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To what extent did the Liberal Government (1906-14) set up a Welfare State in Britain? The Liberal Government (1906-14) worked hard at providing Britain with a 'Welfare State

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To what extent did the Liberal Government (1906-14) set up a Welfare State in Britain? The Liberal Government (1906-14) worked hard at providing Britain with a 'Welfare State'. This meant the provision of comprehensive, equal, universal state services for the prevention of disease, squalor, want, idleness and ignorance. Between 1906-1914 many social reforms were introduced to help provide a Welfare State but to what extent was it actually established? The first of the social reforms by the Liberal Government was the Education (provision of school meals) Act 1906. This act endeavoured to provide school meals for needy children. It was worked on the 'feed the stomach, then the mind' theory i.e. children who were hungry were unable to learn. This act although introduced in 1906 was not actually made compulsory until 1914. This was the first in a number of reforms designed to improve the lives of children, therefore adding to the welfare of the state. ...read more.


These acts did help to improve the welfare of children but may have been more helpful if they had been followed directly by all local authorities. Also the Liberal Government did not initiate these ideas themselves, although they did take them over. An act was also introduced for the welfare of the elderly. This was the Old Age Pensions Act and was introduced in 1908.This act had been debated for many years as part of an enquiry into the subject of poverty amongst the elderly. Up until 1908 many people in the government had a feeling of laissez-faire but now they were stepping away from this. The act meant that a pension of 5s per week was given out to all people over 70. This however was not enough in many cases for living. This was the first time that the government had tried to tackle individual poverty and although it was perhaps not enough it was a start towards giving pensioners rights. ...read more.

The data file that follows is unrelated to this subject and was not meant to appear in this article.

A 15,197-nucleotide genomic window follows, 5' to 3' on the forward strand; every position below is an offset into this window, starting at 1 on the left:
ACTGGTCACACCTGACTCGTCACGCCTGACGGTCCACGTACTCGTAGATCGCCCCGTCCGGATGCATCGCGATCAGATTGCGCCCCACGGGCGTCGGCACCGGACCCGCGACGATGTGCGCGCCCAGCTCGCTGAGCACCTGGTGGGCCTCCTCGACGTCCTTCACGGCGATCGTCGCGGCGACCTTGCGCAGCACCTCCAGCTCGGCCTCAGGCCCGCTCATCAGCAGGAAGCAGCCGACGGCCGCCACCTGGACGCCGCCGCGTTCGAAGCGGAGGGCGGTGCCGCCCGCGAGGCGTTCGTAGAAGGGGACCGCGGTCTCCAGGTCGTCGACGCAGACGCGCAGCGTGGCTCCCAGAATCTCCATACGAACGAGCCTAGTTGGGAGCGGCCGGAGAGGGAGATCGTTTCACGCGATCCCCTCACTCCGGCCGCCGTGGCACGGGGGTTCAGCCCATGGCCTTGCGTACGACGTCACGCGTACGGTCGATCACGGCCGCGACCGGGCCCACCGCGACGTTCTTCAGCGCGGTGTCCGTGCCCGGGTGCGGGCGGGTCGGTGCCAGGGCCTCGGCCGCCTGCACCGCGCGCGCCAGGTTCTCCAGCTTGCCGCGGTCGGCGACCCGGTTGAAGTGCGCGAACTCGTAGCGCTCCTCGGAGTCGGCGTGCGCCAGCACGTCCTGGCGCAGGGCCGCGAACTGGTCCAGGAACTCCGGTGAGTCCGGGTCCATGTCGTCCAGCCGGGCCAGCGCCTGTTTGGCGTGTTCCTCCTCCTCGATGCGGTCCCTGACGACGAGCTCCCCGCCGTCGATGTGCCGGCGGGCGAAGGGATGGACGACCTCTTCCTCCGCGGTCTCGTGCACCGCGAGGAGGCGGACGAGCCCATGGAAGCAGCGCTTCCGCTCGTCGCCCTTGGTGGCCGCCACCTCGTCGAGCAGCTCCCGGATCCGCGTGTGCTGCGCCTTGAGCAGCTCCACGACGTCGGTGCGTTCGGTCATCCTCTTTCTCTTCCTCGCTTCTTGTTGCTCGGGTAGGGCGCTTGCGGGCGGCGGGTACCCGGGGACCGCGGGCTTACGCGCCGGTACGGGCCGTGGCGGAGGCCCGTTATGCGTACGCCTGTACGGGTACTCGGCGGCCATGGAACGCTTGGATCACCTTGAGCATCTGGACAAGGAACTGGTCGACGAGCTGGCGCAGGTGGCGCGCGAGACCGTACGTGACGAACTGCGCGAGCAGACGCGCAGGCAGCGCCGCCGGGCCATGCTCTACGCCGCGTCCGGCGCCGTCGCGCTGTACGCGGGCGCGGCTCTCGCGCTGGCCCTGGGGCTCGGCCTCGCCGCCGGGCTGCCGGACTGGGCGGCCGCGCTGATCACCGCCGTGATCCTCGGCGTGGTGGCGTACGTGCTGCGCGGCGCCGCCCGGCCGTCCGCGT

Lastly, each person got free medical treatment and maternity benefit of 30 shillings. Also in 1911 the National Insurance Act (Part 2) was granted. This meant that a compulsory scheme of unemployment insurance for companies who were badly hit by periodic unemployment. This meant that if someone was made unemployed then they were entitled to 7 shillings a week benefit for up to 15 weeks. These acts did help to help create a welfare state but some of them were somewhat restricted in that they helped some workers but were a long way from having universal policy for the sick and unemployed. The Liberal Government did help towards creating a Welfare State though in some cases they did not introduce all these acts themselves but they did uphold them and they did intend to expand on some of them. They made a firm step forwards, away from laissez-faire and towards creating the Welfare State that we have today. ...read more.

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